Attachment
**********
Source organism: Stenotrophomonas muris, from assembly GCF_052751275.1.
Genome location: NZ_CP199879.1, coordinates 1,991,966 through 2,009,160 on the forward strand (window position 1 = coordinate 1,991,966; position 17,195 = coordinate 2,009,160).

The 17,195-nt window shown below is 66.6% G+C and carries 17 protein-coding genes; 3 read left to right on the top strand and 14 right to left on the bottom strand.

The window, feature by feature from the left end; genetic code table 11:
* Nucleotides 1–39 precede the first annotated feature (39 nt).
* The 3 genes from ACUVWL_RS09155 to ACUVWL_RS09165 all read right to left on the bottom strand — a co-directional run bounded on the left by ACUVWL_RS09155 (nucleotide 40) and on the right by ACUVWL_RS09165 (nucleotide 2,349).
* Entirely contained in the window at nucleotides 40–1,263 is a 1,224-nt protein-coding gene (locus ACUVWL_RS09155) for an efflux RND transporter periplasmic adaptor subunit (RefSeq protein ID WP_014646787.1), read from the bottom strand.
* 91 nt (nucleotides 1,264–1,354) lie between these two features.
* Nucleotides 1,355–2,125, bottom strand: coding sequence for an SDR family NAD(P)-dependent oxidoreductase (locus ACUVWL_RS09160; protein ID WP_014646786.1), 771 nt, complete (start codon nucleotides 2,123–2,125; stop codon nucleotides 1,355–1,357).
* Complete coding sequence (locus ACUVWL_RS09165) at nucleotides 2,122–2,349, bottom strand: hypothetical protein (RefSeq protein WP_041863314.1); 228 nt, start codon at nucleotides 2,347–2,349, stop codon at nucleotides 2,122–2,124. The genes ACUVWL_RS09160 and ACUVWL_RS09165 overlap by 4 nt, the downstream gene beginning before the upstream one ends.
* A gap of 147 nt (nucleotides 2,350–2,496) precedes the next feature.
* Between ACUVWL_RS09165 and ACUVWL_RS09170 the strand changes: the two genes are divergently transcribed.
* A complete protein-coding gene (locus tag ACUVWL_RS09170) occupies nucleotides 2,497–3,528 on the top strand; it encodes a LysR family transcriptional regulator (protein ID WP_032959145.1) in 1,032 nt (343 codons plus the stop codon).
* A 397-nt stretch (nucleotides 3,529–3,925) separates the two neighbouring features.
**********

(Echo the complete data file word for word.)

Source organism: Stenotrophomonas muris, from assembly GCF_052751275.1.
Genome location: NZ_CP199879.1, coordinates 1,991,966 through 2,009,160 on the forward strand (window position 1 = coordinate 1,991,966; position 17,195 = coordinate 2,009,160).

The 17,195-nt window shown below is 66.6% G+C and carries 17 protein-coding genes; 3 read left to right on the top strand and 14 right to left on the bottom strand.

The window, feature by feature from the left end; genetic code table 11:
* Nucleotides 1–39 precede the first annotated feature (39 nt).
* The 3 genes from ACUVWL_RS09155 to ACUVWL_RS09165 all read right to left on the bottom strand — a co-directional run bounded on the left by ACUVWL_RS09155 (nucleotide 40) and on the right by ACUVWL_RS09165 (nucleotide 2,349).
* Entirely contained in the window at nucleotides 40–1,263 is a 1,224-nt protein-coding gene (locus ACUVWL_RS09155) for an efflux RND transporter periplasmic adaptor subunit (RefSeq protein ID WP_014646787.1), read from the bottom strand.
* 91 nt (nucleotides 1,264–1,354) lie between these two features.
* Nucleotides 1,355–2,125, bottom strand: coding sequence for an SDR family NAD(P)-dependent oxidoreductase (locus ACUVWL_RS09160; protein ID WP_014646786.1), 771 nt, complete (start codon nucleotides 2,123–2,125; stop codon nucleotides 1,355–1,357).
* Complete coding sequence (locus ACUVWL_RS09165) at nucleotides 2,122–2,349, bottom strand: hypothetical protein (RefSeq protein WP_041863314.1); 228 nt, start codon at nucleotides 2,347–2,349, stop codon at nucleotides 2,122–2,124. The genes ACUVWL_RS09160 and ACUVWL_RS09165 overlap by 4 nt, the downstream gene beginning before the upstream one ends.
* A gap of 147 nt (nucleotides 2,350–2,496) precedes the next feature.
* Between ACUVWL_RS09165 and ACUVWL_RS09170 the strand changes: the two genes are divergently transcribed.
* A complete protein-coding gene (locus tag ACUVWL_RS09170) occupies nucleotides 2,497–3,528 on the top strand; it encodes a LysR family transcriptional regulator (protein ID WP_032959145.1) in 1,032 nt (343 codons plus the stop codon).
* A 397-nt stretch (nucleotides 3,529–3,925) separates the two neighbouring features.